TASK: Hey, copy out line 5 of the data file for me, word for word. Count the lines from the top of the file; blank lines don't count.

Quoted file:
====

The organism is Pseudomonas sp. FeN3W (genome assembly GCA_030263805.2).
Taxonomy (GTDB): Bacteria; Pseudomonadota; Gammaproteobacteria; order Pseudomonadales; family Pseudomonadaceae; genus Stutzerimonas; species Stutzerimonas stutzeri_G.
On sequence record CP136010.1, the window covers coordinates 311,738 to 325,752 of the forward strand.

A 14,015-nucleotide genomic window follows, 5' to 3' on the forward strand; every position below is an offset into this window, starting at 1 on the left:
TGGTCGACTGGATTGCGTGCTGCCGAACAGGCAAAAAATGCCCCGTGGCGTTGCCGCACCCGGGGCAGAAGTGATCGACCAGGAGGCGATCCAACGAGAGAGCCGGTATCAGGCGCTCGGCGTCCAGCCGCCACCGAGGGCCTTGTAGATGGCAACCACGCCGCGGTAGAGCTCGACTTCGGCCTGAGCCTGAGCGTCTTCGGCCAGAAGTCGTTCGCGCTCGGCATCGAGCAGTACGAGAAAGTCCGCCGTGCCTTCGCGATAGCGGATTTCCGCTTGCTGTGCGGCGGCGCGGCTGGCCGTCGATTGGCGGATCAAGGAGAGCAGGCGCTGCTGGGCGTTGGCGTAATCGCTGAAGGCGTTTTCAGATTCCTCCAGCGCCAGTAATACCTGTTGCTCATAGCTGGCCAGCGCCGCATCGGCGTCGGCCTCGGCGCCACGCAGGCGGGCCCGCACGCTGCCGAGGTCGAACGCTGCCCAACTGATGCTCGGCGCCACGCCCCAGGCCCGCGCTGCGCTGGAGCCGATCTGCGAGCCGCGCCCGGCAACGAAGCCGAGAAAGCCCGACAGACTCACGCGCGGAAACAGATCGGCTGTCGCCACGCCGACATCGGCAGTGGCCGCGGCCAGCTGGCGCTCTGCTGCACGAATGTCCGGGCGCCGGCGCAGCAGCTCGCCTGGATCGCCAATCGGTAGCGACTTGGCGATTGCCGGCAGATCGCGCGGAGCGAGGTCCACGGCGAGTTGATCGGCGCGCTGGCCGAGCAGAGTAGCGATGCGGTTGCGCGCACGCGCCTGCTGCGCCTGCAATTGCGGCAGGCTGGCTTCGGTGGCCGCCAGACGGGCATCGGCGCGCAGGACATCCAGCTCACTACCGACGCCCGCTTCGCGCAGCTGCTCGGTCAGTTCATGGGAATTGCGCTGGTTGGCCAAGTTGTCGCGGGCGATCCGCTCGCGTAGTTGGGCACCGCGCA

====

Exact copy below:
TGGTCGACTGGATTGCGTGCTGCCGAACAGGCAAAAAATGCCCCGTGGCGTTGCCGCACCCGGGGCAGAAGTGATCGACCAGGAGGCGATCCAACGAGAGAGCCGGTATCAGGCGCTCGGCGTCCAGCCGCCACCGAGGGCCTTGTAGATGGCAACCACGCCGCGGTAGAGCTCGACTTCGGCCTGAGCCTGAGCGTCTTCGGCCAGAAGTCGTTCGCGCTCGGCATCGAGCAGTACGAGAAAGTCCGCCGTGCCTTCGCGATAGCGGATTTCCGCTTGCTGTGCGGCGGCGCGGCTGGCCGTCGATTGGCGGATCAAGGAGAGCAGGCGCTGCTGGGCGTTGGCGTAATCGCTGAAGGCGTTTTCAGATTCCTCCAGCGCCAGTAATACCTGTTGCTCATAGCTGGCCAGCGCCGCATCGGCGTCGGCCTCGGCGCCACGCAGGCGGGCCCGCACGCTGCCGAGGTCGAACGCTGCCCAACTGATGCTCGGCGCCACGCCCCAGGCCCGCGCTGCGCTGGAGCCGATCTGCGAGCCGCGCCCGGCAACGAAGCCGAGAAAGCCCGACAGACTCACGCGCGGAAACAGATCGGCTGTCGCCACGCCGACATCGGCAGTGGCCGCGGCCAGCTGGCGCTCTGCTGCACGAATGTCCGGGCGCCGGCGCAGCAGCTCGCCTGGATCGCCAATCGGTAGCGACTTGGCGATTGCCGGCAGATCGCGCGGAGCGAGGTCCACGGCGAGTTGATCGGCGCGCTGGCCGAGCAGAGTAGCGATGCGGTTGCGCGCACGCGCCTGCTGCGCCTGCAATTGCGGCAGGCTGGCTTCGGTGGCCGCCAGACGGGCATCGGCGCGCAGGACATCCAGCTCACTACCGACGCCCGCTTCGCGCAGCTGCTCGGTCAGTTCATGGGAATTGCGCTGGTTGGCCAAGTTGTCGCGGGCGATCCGCTCGCGTAGTTGGGCACCGCGCA